10 Jolyon Palmer Renault 1m31.074s 2.305s
11 Daniil Kvyat Toro Rosso/Renault 1m30.923s
12 Lance Stroll Williams/Mercedes 1m31.168s
13 Pascal Wehrlein Sauber/Ferrari 1m31.414s
14 Esteban Ocon Force India/Mercedes 1m31.684s
15 Fernando Alonso McLaren/Honda
16 Carlos Sainz Toro Rosso/Renault 1m32.118s
17 Stoffel Vandoorne McLaren/Honda 1m32.313s
18 Sergio Perez Force India/Mercedes 1m32.318s
19 Marcus Ericsson Sauber/Ferrari 1m32.543s
20 Kevin Magnussen Haas/Ferrari 1m32.900s

Da Autosport.com

Bahrain Grand Prix: Max Verstappen sets practice pace for Red Bull

Red Bull driver Max Verstappen set the pace in the final free practice session for Formula 1’s Bahrain Grand Prix.

Verstappen left it late to put in the fastest time of 1m32.194s using super-soft Pirellis and ended the session 0.110 seconds ahead of the Mercedes of Lewis Hamilton.

With the track temperature at the start of the session so high, most opted to hang back for potentially slightly cooler conditions that would be closer to those for the evening qualifying session.

At the halfway mark of the 60-minute session, Toro Rosso pairing Daniil Kvyat and Carlos Sainz Jr held first and second place.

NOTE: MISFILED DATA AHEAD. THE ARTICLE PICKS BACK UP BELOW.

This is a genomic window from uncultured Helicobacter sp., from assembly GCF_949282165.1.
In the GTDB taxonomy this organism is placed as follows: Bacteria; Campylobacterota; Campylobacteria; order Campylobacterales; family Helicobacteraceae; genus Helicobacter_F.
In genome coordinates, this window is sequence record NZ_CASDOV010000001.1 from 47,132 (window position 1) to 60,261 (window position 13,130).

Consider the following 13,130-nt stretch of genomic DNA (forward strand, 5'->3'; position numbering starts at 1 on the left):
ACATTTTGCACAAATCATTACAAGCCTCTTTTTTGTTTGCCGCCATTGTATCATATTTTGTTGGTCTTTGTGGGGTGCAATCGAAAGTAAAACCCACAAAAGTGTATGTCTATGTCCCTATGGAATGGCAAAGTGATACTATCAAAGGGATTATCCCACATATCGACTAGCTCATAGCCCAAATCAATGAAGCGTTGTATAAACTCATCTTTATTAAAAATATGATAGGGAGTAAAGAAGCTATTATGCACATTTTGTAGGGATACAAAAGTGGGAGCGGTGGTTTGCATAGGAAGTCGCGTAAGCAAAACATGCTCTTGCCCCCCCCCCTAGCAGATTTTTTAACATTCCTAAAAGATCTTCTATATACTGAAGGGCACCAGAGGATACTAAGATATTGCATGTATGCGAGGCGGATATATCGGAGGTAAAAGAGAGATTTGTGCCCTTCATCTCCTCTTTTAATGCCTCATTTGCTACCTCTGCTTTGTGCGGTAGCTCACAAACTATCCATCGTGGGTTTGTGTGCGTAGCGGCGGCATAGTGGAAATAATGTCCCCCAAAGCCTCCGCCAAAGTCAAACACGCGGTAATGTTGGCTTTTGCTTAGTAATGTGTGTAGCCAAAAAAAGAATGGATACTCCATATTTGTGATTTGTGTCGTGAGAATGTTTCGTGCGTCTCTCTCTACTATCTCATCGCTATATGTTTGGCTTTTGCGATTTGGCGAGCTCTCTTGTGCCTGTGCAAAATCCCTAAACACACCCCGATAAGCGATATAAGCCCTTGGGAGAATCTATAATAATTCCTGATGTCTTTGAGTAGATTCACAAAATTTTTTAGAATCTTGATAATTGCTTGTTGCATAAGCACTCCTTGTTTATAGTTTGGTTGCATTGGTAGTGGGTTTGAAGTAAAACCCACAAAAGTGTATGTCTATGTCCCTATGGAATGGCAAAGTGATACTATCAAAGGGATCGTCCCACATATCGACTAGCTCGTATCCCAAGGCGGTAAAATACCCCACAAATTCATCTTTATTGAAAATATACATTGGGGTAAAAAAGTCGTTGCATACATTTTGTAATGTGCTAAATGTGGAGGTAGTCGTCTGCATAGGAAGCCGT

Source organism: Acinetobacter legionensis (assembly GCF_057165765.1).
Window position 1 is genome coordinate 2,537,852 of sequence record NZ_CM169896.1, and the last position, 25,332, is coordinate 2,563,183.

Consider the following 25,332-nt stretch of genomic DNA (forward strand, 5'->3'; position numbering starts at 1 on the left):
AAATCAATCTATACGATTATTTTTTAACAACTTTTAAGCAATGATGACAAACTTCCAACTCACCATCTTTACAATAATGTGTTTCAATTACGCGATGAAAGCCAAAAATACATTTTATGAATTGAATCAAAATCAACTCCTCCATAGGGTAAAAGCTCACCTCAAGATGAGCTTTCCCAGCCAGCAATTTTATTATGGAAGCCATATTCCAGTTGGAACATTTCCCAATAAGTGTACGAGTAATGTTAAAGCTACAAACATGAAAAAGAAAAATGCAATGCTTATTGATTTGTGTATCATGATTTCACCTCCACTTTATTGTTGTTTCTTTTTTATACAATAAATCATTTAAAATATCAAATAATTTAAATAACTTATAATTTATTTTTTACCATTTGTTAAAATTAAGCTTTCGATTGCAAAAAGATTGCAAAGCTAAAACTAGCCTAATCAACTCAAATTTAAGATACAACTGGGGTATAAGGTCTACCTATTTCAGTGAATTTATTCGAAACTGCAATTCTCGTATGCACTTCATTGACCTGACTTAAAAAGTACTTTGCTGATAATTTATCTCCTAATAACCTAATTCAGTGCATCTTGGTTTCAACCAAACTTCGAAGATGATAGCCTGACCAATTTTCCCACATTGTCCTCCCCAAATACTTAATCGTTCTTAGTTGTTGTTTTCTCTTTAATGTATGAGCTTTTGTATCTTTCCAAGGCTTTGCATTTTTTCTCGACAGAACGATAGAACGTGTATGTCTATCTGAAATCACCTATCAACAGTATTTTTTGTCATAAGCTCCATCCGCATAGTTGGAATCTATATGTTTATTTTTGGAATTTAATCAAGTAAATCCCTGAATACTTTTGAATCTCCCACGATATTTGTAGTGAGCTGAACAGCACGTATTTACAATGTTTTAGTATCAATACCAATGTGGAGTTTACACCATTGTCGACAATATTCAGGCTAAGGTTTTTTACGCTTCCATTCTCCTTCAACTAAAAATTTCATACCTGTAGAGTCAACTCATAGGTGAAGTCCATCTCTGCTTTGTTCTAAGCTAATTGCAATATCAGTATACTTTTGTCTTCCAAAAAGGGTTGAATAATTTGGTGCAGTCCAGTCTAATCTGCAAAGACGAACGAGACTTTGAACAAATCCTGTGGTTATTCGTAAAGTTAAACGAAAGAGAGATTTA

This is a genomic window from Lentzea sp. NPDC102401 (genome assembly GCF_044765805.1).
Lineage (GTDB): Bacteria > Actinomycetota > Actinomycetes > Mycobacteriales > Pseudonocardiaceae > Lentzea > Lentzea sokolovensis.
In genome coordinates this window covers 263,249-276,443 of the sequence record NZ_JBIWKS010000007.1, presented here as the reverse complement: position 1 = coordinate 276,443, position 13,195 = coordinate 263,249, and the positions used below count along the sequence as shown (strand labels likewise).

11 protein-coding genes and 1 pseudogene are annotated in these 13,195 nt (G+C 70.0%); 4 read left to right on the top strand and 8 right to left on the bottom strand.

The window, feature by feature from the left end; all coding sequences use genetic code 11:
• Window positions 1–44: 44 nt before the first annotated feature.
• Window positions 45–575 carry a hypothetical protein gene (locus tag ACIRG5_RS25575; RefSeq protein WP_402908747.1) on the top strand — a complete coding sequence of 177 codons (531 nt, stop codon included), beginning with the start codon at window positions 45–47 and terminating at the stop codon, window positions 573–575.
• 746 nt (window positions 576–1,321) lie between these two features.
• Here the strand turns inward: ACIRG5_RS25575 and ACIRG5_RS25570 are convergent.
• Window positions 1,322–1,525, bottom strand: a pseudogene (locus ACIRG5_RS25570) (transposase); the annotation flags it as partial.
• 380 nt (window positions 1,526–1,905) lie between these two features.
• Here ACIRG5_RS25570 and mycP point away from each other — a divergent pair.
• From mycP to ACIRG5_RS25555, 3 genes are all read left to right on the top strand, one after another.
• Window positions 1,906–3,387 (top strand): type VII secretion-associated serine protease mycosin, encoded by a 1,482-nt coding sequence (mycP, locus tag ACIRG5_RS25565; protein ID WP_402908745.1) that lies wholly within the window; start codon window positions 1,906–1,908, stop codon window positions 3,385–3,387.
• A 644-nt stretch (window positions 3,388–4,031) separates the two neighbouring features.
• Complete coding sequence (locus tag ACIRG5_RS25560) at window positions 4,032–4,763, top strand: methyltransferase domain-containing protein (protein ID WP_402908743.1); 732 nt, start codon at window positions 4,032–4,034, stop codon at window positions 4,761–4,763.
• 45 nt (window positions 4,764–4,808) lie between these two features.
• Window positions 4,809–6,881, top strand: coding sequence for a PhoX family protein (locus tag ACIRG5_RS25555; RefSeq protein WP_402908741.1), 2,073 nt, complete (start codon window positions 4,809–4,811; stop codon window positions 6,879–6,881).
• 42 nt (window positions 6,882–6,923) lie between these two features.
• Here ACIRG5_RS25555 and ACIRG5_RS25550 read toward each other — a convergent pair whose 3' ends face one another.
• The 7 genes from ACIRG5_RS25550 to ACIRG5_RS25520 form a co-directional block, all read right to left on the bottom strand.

Valtteri Bottas was set to knock Kvyat off top spot when he headed out on super-softs, but he locked up and ran off the circuit at the last corner, ruining his lap.

Instead, Felipe Massa put his Williams fastest with a 1m32.801s, only to be relegated to second by soft-shod Verstappen.

Romain Grosjean then lost the rear of his Haas through Turn 4, spinning into the barrier and losing his nose.

The session was red-flagged, but the delay was only five minutes as Grosjean recovered to the pits without assistance.

Shortly after the restart, Kimi Raikkonen went fastest with a 1m32.785s, despite running wide at the final corner, before being relegated to second by Bottas.

Vettel was also out on super-softs, but his first lap was only good enough for fourth after he ran wide exiting Turn 7 before setting what was then the fastest time of the session at his second attempt.

Red Bull held back for much of the session and completed few laps, but both Verstappen and team-mate Daniel Ricciardo headed out again in the closing stages.

This allowed Verstappen to go fastest with two-and-a-half minutes remaining, albeit with Hamilton behind him on track and showing strong pace.

But Hamilton ran a little wide at the final corner and could not beat Verstappen despite showing good pace in the first two sectors.

Ricciardo was 0.615s slower than Verstappen’s pace, slotting into seventh place behind Vettel, Bottas, Raikkonen and Massa.

Nico Hulkenberg again showed well in the Renault, lapping 0.739s off the pace to take eighth ahead of Sainz and Kvyat.

Fernando Alonso was the faster of the McLarens in 12th, 1.550s from Vettel and just six thousandths slower than Force India driver Sergio Perez, with Sauber returnee Pascal Wehrlein just behind them.

Grosjean did manage to return to the track after his crash, but ended up 18th and seven thousandths slower than team-mate Kevin Magnussen.